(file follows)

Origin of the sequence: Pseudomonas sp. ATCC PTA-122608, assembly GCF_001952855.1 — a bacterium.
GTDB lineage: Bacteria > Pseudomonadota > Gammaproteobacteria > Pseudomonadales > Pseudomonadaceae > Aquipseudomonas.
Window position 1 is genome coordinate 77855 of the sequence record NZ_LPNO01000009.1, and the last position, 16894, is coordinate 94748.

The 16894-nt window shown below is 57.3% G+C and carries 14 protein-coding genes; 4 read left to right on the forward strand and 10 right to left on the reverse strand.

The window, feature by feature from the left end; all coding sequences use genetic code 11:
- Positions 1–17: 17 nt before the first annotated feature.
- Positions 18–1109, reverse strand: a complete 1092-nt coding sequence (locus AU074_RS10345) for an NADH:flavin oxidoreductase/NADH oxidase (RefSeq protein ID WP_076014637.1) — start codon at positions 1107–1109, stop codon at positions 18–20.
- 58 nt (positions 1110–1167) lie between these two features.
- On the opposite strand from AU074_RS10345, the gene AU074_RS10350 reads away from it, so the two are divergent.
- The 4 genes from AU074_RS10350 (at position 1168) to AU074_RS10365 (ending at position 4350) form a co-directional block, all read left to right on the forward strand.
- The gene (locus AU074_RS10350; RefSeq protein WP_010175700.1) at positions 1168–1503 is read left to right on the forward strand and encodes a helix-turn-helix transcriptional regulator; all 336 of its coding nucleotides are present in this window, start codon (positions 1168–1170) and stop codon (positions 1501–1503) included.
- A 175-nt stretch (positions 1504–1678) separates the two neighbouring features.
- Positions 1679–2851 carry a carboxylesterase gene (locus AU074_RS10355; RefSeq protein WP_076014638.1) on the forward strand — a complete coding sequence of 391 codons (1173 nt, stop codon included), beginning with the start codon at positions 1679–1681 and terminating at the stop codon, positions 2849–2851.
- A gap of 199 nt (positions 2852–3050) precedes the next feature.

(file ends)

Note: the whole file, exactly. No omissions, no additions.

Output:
Origin of the sequence: Pseudomonas sp. ATCC PTA-122608, assembly GCF_001952855.1 — a bacterium.
GTDB lineage: Bacteria > Pseudomonadota > Gammaproteobacteria > Pseudomonadales > Pseudomonadaceae > Aquipseudomonas.
Window position 1 is genome coordinate 77855 of the sequence record NZ_LPNO01000009.1, and the last position, 16894, is coordinate 94748.

The 16894-nt window shown below is 57.3% G+C and carries 14 protein-coding genes; 4 read left to right on the forward strand and 10 right to left on the reverse strand.

The window, feature by feature from the left end; all coding sequences use genetic code 11:
- Positions 1–17: 17 nt before the first annotated feature.
- Positions 18–1109, reverse strand: a complete 1092-nt coding sequence (locus AU074_RS10345) for an NADH:flavin oxidoreductase/NADH oxidase (RefSeq protein ID WP_076014637.1) — start codon at positions 1107–1109, stop codon at positions 18–20.
- 58 nt (positions 1110–1167) lie between these two features.
- On the opposite strand from AU074_RS10345, the gene AU074_RS10350 reads away from it, so the two are divergent.
- The 4 genes from AU074_RS10350 (at position 1168) to AU074_RS10365 (ending at position 4350) form a co-directional block, all read left to right on the forward strand.
- The gene (locus AU074_RS10350; RefSeq protein WP_010175700.1) at positions 1168–1503 is read left to right on the forward strand and encodes a helix-turn-helix transcriptional regulator; all 336 of its coding nucleotides are present in this window, start codon (positions 1168–1170) and stop codon (positions 1501–1503) included.
- A 175-nt stretch (positions 1504–1678) separates the two neighbouring features.
- Positions 1679–2851 carry a carboxylesterase gene (locus AU074_RS10355; RefSeq protein WP_076014638.1) on the forward strand — a complete coding sequence of 391 codons (1173 nt, stop codon included), beginning with the start codon at positions 1679–1681 and terminating at the stop codon, positions 2849–2851.
- A gap of 199 nt (positions 2852–3050) precedes the next feature.